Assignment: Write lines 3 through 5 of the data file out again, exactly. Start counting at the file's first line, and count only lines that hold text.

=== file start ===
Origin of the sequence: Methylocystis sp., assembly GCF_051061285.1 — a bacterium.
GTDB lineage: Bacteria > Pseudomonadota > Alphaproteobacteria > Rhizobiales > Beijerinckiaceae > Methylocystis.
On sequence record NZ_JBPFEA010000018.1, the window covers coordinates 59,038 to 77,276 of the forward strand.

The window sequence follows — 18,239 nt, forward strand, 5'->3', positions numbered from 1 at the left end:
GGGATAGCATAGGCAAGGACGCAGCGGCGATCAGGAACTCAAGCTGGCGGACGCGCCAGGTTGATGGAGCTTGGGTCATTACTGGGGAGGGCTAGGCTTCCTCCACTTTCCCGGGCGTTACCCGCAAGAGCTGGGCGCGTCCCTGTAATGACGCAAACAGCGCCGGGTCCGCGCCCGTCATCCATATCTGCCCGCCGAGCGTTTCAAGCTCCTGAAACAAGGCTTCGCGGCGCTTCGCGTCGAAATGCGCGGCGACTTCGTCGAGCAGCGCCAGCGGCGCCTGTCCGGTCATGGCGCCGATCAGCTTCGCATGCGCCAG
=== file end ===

On sequence record NZ_JBPFEA010000018.1, the window covers coordinates 59,038 to 77,276 of the forward strand.

The window sequence follows — 18,239 nt, forward strand, 5'->3', positions numbered from 1 at the left end:
GGGATAGCATAGGCAAGGACGCAGCGGCGATCAGGAACTCAAGCTGGCGGACGCGCCAGGTTGATGGAGCTTGGGTCATTACTGGGGAGGGCTAGGCTTCCTCCACTTTCCCGGGCGTTACCCGCAAGAGCTGGGCGCGTCCCTGTAATGACGCAAACAGCGCCGGGTCCGCGCCCGTCATCCATATCTGCCCGCCGAGCGTTTCAAGCTCCTGAAACAAGGCTTCGCGGCGCTTCGCGTCGAAATGCGCGGCGACTTCGTCGAGCAGCGCCAGCGGCGCCTGTCCGGTCATGGCGCCGATCAGCTTCGCATGCGCCAG